The front page of Sunday’s New York Times brought the expected comprehensive dissection of President Trump’s second Supreme Court justice nominee, Judge Brett Kavanaugh, in 4,500 words: “Trump’s Choice: Beltway Insider Born And Bred – Father Was A Lobbyist – Supreme Court Nominee Is Being Promoted as Business Friendly.”
Five reporters were responsible for the story, led by Scott Shane and including legal reporters Adam Liptak and Charlie Savage. Even the more flattering online headline couldn’t skip the ideological labeling: “Influential Judge, Loyal Friend, Conservative Warrior -- and D.C. Insider.”
A photo caption online made the story's ideological tone clear: “The Supreme Court nomination of Judge Brett M. Kavanaugh, center with Senate Majority Leader Mitch McConnell and Vice President Mike Pence, is the culmination of a 30-year conservative movement to shift the judiciary to the right.”
The article includes 17 conservative labels, not counting quoted material, with either Kavanaugh himself or his political positions labeled conservative three times, while his background and associates garnering the remaining 14 instances. Successful Obama nominees Sonia Sotomayor and Elena Kagan were introduced quite differently before their own confirmation hearings, as shown in the 2010 Media Research Center study Supremely Slanted. In contrast, there were a total of five liberal labels in the 85 stories the Times ran on the Sonia Sotomayor confirmation, and just four for Elena Kagan in 43 stories!
The worst came first in Sunday’s Kavanaugh report:
When Judge Brett M. Kavanaugh introduced himself to the American people on Monday, with a beaming President Trump beside him, he had a lot to say about his mother, a former high school teacher and a Maryland judge. He accorded his father strikingly less attention -- just 34 words, compared with 132 about his mother -- mentioning his “unparalleled work ethic” while not saying exactly what work he did.
Yet Ed Kavanaugh’s career may shed light on his son’s hostility to government regulation, a major reason conservatives are so enthralled by his nomination to the Supreme Court. He spent more than two decades in Washington as a top lobbyist for the cosmetics industry, courting Congress and combating regulations from the Food and Drug Administration and other agencies. (Among his hires for legal work: John G. Roberts Jr., now the chief justice.)
In current parlance, as an old friend put it, the elder Mr. Kavanaugh and his associates were “swamp creatures,” using money and connections to fend off demands for safer products and greater transparency about ingredients. He was a golf partner of Tip O’Neill, the longtime Democratic House speaker, who weighed in to support Martha Kavanaugh’s nomination to a judgeship. He was paid $13 million, including his retirement package, in 2005, his last year at the Cosmetics, Toiletry and Fragrance Association, records show.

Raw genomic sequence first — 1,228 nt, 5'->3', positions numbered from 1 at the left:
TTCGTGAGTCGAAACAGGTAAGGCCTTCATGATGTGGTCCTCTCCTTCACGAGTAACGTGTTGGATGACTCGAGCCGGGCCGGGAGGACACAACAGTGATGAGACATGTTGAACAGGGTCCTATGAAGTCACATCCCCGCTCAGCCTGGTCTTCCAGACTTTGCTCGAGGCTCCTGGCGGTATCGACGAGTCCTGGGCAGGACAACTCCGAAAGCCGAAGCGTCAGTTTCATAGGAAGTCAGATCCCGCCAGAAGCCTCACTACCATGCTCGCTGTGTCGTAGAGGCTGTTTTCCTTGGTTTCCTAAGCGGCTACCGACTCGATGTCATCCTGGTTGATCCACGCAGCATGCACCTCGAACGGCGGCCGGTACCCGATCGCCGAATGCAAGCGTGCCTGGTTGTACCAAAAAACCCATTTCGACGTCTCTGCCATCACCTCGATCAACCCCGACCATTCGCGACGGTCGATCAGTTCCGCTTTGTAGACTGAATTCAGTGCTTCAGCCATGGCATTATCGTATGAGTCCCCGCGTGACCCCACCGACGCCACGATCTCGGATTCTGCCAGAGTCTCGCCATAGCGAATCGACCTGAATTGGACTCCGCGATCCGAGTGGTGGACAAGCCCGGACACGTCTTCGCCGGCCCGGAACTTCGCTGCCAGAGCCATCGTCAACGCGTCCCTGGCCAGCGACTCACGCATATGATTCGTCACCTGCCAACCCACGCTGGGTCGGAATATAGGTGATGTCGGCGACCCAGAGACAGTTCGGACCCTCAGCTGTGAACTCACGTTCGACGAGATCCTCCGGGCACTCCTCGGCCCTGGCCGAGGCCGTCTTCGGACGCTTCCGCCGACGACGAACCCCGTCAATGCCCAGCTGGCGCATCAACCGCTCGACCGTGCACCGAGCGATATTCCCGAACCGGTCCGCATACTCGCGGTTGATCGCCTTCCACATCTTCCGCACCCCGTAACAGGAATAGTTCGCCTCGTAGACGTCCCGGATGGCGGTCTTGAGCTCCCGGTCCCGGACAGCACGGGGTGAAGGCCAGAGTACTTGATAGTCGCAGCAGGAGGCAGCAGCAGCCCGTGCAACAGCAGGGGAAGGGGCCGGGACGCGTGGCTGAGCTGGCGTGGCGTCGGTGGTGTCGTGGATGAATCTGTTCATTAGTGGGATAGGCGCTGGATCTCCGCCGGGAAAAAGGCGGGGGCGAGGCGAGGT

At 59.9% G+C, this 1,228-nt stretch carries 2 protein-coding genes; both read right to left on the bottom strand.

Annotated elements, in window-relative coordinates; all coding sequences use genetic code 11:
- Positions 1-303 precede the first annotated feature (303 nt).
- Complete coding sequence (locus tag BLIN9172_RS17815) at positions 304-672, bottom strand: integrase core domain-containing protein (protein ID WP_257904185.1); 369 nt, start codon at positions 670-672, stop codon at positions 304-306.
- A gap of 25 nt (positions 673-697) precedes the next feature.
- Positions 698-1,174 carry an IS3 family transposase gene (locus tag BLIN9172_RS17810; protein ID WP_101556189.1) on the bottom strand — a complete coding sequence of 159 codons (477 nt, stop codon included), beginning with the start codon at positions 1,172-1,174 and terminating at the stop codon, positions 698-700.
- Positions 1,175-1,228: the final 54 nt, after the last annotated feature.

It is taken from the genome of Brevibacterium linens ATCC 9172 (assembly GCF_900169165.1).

Now Brett Kavanaugh, should he be confirmed, will cement a solid pro-business majority on the nation’s highest court, advancing Mr. Trump’s aim of dismantling the regulatory state, liberating industry from what he sees as burdensome rules. With critical battles over the environment and consumer protection headed for the courts, his ascent would likely achieve for industry incomparably more than all his father’s years of lobbying.
That is clearly the White House’s hope: An official fact sheet declares that “Judge Kavanaugh protects American businesses from illegal job-killing regulations” and -- in an unusual claim about a judge -- “has led the effort to rein in unaccountable independent agencies.” It is also one reason his confirmation is opposed by many advocates for consumers, environmental protection and workers.
They do not let on that Judge Kavanaugh is by legacy and experience a charter member of elite Washington.... Nor do they note that Judge Kavanaugh’s nomination is the culmination of a 30-year conservative movement to shift the judiciary to the right.
From there the tone softened, somewhat.
Yet by many accounts, the conservative combatant of the Bill Clinton investigation and the 2000 Florida recount who has spent a dozen years as an appellate judge is also a generous friend, including to many Democrats; an authentic sports fanatic who keeps a beat-up basketball in his chambers; and a warmhearted family man.
Still, he was a son of privilege, at least by his teenage years, when his parents’ careers took off. His parents were featured in a 1985 Washington Post Magazine article about working with an interior designer to redecorate their brick Colonial, using tiles Ed Kavanaugh picked up in Portugal for a custom-made dining table and purchasing vases and a gilt wood carving from Hong Kong.